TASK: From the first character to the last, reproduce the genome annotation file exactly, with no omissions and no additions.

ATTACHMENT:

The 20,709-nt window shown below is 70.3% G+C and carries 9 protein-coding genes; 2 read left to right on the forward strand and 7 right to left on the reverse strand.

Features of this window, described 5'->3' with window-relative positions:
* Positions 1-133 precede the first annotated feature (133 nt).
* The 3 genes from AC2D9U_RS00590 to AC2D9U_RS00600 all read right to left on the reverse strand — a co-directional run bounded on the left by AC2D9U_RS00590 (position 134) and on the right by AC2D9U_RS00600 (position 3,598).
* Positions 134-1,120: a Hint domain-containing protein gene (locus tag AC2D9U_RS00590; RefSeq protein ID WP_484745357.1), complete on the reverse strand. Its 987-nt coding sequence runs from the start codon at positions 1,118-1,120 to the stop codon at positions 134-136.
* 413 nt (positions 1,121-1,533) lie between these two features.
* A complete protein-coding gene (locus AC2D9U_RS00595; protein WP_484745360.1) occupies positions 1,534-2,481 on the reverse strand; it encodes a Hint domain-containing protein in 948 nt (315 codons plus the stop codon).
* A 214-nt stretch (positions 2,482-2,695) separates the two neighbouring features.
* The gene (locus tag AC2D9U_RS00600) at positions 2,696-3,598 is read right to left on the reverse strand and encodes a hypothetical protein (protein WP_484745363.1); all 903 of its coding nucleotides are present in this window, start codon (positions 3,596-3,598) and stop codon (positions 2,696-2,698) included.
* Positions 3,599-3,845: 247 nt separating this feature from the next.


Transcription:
The 20,709-nt window shown below is 70.3% G+C and carries 9 protein-coding genes; 2 read left to right on the forward strand and 7 right to left on the reverse strand.

Features of this window, described 5'->3' with window-relative positions:
* Positions 1-133 precede the first annotated feature (133 nt).
* The 3 genes from AC2D9U_RS00590 to AC2D9U_RS00600 all read right to left on the reverse strand — a co-directional run bounded on the left by AC2D9U_RS00590 (position 134) and on the right by AC2D9U_RS00600 (position 3,598).
* Positions 134-1,120: a Hint domain-containing protein gene (locus tag AC2D9U_RS00590; RefSeq protein ID WP_484745357.1), complete on the reverse strand. Its 987-nt coding sequence runs from the start codon at positions 1,118-1,120 to the stop codon at positions 134-136.
* 413 nt (positions 1,121-1,533) lie between these two features.
* A complete protein-coding gene (locus AC2D9U_RS00595; protein WP_484745360.1) occupies positions 1,534-2,481 on the reverse strand; it encodes a Hint domain-containing protein in 948 nt (315 codons plus the stop codon).
* A 214-nt stretch (positions 2,482-2,695) separates the two neighbouring features.
* The gene (locus tag AC2D9U_RS00600) at positions 2,696-3,598 is read right to left on the reverse strand and encodes a hypothetical protein (protein WP_484745363.1); all 903 of its coding nucleotides are present in this window, start codon (positions 3,596-3,598) and stop codon (positions 2,696-2,698) included.
* Positions 3,599-3,845: 247 nt separating this feature from the next.